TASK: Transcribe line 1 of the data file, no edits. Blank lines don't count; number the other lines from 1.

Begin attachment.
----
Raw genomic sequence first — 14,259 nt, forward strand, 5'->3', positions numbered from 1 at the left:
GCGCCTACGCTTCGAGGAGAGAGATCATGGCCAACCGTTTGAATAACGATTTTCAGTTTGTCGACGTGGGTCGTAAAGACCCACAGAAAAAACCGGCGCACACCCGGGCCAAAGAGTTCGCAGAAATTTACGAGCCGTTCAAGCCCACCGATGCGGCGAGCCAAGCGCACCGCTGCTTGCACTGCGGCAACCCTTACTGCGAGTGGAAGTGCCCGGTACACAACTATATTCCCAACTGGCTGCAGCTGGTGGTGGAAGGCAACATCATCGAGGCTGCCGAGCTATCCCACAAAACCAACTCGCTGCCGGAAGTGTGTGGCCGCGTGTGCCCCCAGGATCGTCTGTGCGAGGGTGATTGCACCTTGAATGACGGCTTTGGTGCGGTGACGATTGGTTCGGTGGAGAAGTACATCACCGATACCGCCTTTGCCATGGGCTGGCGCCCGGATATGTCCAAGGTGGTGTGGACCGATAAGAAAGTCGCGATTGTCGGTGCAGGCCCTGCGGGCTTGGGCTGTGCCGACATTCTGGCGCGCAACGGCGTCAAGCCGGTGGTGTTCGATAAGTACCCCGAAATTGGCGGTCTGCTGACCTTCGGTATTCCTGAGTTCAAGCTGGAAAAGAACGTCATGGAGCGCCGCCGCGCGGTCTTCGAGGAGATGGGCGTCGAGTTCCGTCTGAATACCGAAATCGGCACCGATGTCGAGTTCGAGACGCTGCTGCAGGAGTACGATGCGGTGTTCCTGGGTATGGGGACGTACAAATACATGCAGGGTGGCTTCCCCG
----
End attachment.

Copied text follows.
Raw genomic sequence first — 14,259 nt, forward strand, 5'->3', positions numbered from 1 at the left: